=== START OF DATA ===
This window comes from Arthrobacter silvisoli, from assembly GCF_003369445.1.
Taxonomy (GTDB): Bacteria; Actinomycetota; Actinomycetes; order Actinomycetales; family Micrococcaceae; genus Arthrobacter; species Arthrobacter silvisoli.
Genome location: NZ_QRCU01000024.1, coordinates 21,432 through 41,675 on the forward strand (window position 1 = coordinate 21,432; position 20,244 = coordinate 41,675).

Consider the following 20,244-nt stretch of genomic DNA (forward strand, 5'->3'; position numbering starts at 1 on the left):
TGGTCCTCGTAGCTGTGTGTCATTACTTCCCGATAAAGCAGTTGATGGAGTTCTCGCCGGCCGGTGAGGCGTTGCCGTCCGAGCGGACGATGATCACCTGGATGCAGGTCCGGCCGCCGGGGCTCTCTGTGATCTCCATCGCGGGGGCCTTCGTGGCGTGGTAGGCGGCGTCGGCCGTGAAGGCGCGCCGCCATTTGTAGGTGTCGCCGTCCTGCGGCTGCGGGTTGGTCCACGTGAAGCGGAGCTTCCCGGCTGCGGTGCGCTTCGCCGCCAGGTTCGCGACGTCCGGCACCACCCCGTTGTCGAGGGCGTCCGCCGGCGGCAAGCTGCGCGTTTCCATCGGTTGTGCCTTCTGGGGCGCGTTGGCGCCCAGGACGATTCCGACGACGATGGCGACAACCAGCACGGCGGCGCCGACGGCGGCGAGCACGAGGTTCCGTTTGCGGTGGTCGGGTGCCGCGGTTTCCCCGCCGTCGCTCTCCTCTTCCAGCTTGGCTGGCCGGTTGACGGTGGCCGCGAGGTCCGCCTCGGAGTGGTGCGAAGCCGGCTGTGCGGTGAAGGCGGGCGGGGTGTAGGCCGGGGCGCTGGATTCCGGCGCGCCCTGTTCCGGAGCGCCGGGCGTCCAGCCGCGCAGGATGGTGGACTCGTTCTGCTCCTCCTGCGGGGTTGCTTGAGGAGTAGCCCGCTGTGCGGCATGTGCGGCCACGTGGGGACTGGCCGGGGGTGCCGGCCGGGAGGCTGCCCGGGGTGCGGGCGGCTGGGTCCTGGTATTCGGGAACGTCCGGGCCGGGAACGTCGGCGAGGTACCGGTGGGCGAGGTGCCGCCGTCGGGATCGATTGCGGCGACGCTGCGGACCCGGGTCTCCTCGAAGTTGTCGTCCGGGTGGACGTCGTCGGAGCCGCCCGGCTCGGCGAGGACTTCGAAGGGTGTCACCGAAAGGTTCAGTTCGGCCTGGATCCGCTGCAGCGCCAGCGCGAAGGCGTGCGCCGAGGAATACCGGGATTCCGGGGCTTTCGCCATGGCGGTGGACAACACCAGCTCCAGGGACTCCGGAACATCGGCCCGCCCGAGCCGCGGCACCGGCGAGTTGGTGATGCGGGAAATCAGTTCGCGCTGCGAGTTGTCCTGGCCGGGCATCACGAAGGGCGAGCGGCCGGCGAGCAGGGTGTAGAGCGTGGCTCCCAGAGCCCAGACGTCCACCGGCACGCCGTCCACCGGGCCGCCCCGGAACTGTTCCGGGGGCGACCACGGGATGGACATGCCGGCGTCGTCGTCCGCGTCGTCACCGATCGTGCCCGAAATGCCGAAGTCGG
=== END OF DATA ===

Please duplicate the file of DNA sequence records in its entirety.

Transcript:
This window comes from Arthrobacter silvisoli, from assembly GCF_003369445.1.
Taxonomy (GTDB): Bacteria; Actinomycetota; Actinomycetes; order Actinomycetales; family Micrococcaceae; genus Arthrobacter; species Arthrobacter silvisoli.
Genome location: NZ_QRCU01000024.1, coordinates 21,432 through 41,675 on the forward strand (window position 1 = coordinate 21,432; position 20,244 = coordinate 41,675).

Consider the following 20,244-nt stretch of genomic DNA (forward strand, 5'->3'; position numbering starts at 1 on the left):
TGGTCCTCGTAGCTGTGTGTCATTACTTCCCGATAAAGCAGTTGATGGAGTTCTCGCCGGCCGGTGAGGCGTTGCCGTCCGAGCGGACGATGATCACCTGGATGCAGGTCCGGCCGCCGGGGCTCTCTGTGATCTCCATCGCGGGGGCCTTCGTGGCGTGGTAGGCGGCGTCGGCCGTGAAGGCGCGCCGCCATTTGTAGGTGTCGCCGTCCTGCGGCTGCGGGTTGGTCCACGTGAAGCGGAGCTTCCCGGCTGCGGTGCGCTTCGCCGCCAGGTTCGCGACGTCCGGCACCACCCCGTTGTCGAGGGCGTCCGCCGGCGGCAAGCTGCGCGTTTCCATCGGTTGTGCCTTCTGGGGCGCGTTGGCGCCCAGGACGATTCCGACGACGATGGCGACAACCAGCACGGCGGCGCCGACGGCGGCGAGCACGAGGTTCCGTTTGCGGTGGTCGGGTGCCGCGGTTTCCCCGCCGTCGCTCTCCTCTTCCAGCTTGGCTGGCCGGTTGACGGTGGCCGCGAGGTCCGCCTCGGAGTGGTGCGAAGCCGGCTGTGCGGTGAAGGCGGGCGGGGTGTAGGCCGGGGCGCTGGATTCCGGCGCGCCCTGTTCCGGAGCGCCGGGCGTCCAGCCGCGCAGGATGGTGGACTCGTTCTGCTCCTCCTGCGGGGTTGCTTGAGGAGTAGCCCGCTGTGCGGCATGTGCGGCCACGTGGGGACTGGCCGGGGGTGCCGGCCGGGAGGCTGCCCGGGGTGCGGGCGGCTGGGTCCTGGTATTCGGGAACGTCCGGGCCGGGAACGTCGGCGAGGTACCGGTGGGCGAGGTGCCGCCGTCGGGATCGATTGCGGCGACGCTGCGGACCCGGGTCTCCTCGAAGTTGTCGTCCGGGTGGACGTCGTCGGAGCCGCCCGGCTCGGCGAGGACTTCGAAGGGTGTCACCGAAAGGTTCAGTTCGGCCTGGATCCGCTGCAGCGCCAGCGCGAAGGCGTGCGCCGAGGAATACCGGGATTCCGGGGCTTTCGCCATGGCGGTGGACAACACCAGCTCCAGGGACTCCGGAACATCGGCCCGCCCGAGCCGCGGCACCGGCGAGTTGGTGATGCGGGAAATCAGTTCGCGCTGCGAGTTGTCCTGGCCGGGCATCACGAAGGGCGAGCGGCCGGCGAGCAGGGTGTAGAGCGTGGCTCCCAGAGCCCAGACGTCCACCGGCACGCCGTCCACCGGGCCGCCCCGGAACTGTTCCGGGGGCGACCACGGGATGGACATGCCGGCGTCGTCGTCCGCGTCGTCACCGATCGTGCCCGAAATGCCGAAGTCGG